Friday, 24 June 2016

I'll miss EU

This morning, I woke up in South Africa to the news that the United Kingdom had left the European Union and I am completely and utterly devastated. It's not just feelings of devastation though, it's sadness at what our country is turning into, anger at those who've benefitted from a system their entire lives closing the ladder behind them, and fear at what happens next.

It's difficult to put into words the shock that many across the UK, and across the world, felt this morning as they woke to the news, news that so many of us never wanted to hear. It's difficult to begin to understand how our incredible, welcoming, kind, caring country appears to have become increasingly intolerant, increasingly selfish, increasingly hateful of those different to ourselves. It's just difficult, difficult to listen the older generations gush at the news of leaving a union that they've fundamentally, wholeheartedly benefitted from for their entire lives because what now?

We're entering a long period of uncertainty and for what? Because we've allowed a nasty side of the media and an opportunistic handful of politicians to spread fear mongering lies? Is that what the younger generations deserve? A period of time where nothing is certain, where no one knows what lies ahead?

What about the young people who have just graduated and are desperately trying to get a job? What about the students who have just finished their first year of university and have no idea if there will even be a job at the end of it? What about the people who rely on working within the European Union to put a roof over their heads?

It's difficult not to be angry, isn't it. To continuously hear your generation described as 'lazy', as 'soft', as 'pretty much useless', yet we don't appear to be so lazy and soft and useless when we pick up the pieces of the previous generations mistakes once again.

It's difficult not to be bitter, isn't it. To think that the 75% of 18-24 year olds who voted to remain within the EU, have lost the right to work, study, live and love in 27 European countries, countries that beautiful and loving, that wanted us to stay.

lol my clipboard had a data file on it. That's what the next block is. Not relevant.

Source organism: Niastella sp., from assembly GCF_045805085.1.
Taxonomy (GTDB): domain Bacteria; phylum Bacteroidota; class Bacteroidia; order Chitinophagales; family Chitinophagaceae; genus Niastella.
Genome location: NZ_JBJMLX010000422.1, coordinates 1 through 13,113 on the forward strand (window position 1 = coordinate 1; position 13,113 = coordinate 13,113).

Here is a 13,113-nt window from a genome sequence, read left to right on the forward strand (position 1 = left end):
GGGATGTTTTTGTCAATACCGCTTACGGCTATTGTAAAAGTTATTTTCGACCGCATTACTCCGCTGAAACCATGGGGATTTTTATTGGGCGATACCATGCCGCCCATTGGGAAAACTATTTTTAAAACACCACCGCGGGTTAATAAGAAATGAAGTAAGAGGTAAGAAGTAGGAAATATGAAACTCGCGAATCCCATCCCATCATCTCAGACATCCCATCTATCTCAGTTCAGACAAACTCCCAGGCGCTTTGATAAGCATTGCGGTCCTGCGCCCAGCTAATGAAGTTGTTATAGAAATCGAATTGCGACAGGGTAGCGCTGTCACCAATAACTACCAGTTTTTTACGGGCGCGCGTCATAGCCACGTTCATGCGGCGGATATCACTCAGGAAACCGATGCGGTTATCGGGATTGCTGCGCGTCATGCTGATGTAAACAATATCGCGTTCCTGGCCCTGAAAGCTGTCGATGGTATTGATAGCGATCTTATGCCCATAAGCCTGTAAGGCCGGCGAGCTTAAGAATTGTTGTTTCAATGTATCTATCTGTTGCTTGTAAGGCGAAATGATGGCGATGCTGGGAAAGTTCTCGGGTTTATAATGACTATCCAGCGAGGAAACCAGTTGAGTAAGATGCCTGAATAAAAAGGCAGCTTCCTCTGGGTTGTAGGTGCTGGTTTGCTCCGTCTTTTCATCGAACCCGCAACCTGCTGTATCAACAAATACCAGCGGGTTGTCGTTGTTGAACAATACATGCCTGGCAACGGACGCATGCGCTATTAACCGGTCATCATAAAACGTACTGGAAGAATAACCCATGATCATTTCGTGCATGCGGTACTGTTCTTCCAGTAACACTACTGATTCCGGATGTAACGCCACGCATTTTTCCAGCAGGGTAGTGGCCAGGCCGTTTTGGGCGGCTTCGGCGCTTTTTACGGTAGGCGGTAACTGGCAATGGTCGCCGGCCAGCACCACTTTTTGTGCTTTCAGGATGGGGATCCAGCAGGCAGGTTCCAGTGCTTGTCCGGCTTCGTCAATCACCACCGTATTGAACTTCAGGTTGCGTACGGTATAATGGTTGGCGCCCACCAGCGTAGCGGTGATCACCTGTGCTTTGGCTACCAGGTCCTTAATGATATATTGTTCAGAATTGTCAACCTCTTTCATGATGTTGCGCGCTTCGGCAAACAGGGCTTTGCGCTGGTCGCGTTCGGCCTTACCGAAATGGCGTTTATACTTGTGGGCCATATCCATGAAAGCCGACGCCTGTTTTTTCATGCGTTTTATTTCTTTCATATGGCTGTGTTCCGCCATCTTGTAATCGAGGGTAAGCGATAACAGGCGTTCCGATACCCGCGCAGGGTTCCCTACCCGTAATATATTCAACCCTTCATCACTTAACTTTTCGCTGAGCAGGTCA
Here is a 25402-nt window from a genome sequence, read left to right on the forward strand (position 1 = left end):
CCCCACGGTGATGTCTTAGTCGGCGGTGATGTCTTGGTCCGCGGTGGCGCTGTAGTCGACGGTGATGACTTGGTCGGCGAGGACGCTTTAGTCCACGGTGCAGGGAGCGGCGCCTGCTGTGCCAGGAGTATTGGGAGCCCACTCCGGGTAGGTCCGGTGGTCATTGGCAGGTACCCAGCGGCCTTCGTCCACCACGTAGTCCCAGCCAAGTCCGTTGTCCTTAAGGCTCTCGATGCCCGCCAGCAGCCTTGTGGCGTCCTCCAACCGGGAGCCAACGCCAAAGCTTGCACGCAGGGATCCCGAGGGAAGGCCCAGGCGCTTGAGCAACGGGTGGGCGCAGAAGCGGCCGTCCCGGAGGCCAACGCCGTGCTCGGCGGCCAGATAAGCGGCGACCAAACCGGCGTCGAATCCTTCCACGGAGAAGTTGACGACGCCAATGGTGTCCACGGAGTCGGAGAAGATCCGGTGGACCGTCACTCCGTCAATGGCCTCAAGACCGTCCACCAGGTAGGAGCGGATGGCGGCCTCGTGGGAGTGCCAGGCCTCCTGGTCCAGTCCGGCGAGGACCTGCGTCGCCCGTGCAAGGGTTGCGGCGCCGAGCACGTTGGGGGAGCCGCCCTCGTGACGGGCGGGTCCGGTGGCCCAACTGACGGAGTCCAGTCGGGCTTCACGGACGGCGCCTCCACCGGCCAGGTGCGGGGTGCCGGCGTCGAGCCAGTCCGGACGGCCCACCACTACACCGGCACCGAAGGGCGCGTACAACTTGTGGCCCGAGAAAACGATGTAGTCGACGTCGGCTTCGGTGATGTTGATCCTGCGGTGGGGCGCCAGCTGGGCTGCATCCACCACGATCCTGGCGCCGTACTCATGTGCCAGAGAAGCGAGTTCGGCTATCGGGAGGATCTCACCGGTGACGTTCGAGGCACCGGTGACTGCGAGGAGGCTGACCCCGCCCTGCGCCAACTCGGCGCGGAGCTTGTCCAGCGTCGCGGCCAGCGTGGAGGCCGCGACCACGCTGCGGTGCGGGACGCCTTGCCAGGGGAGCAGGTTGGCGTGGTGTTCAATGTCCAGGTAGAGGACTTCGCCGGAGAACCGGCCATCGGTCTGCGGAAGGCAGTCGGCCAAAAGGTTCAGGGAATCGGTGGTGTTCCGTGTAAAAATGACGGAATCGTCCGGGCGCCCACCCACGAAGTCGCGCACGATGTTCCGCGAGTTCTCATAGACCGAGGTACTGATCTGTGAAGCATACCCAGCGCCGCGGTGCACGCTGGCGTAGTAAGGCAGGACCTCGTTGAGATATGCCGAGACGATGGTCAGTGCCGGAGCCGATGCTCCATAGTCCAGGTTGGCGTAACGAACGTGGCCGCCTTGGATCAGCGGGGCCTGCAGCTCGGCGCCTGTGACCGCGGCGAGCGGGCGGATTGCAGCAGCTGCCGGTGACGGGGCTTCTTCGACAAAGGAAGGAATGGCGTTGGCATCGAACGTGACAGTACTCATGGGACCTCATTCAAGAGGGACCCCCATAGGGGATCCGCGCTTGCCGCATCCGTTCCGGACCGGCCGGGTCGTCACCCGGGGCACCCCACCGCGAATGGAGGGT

The maddening thing, the ironic thing, in fact is that as people across the UK have become so scared that immigrants will ruin our economy, we've actually managed to do it ourselves. As the value of the pound tanks and as the stock market falls, as we watch our prime minister resign and politicians squabble between themselves, is this what we want? Was it worth it? Was taking our free movement away really, truly worth it?

I hope in years to come, I'm proven wrong and it is. I hope with all my heart that I'm fundamentally wrong, that I can look back at this blog post and think 'you didn't need to worry, look at England now!'. But as Scotland bids to leave the UK, as political parties such as UKIP increase in popularity, as Islamophobia continues to rise, it's currently hard to look at it optimistically.

I'm, usually, so proud to be British. But I want the Britain back that's forward facing, that's tolerant and kind, compassionate and caring. I want the Britain back that could never turn their back on those in need, that would never shout 'we're full' at people who migrate to the country and contribute significantly to society, to the economy, to the multi-cultural Britain that we should be so proud to be.

Today, I'm angry and I'm sad. Maybe tomorrow will be different. All I know is that hate will not win, fear mongering cannot win and love and tolerance and the acceptance of others, eventually, conquers all.


1 comment:

  1. I was so gutted this morning when I found out the news. My boyfriend just graduated from his engineering degree and is so worried about companies putting out a freeze on new jobs. I also rely on the strength of the pound for my freelance work as many of my buyers pay me in a separate currency. I have no idea what we're going to do

    Steph -


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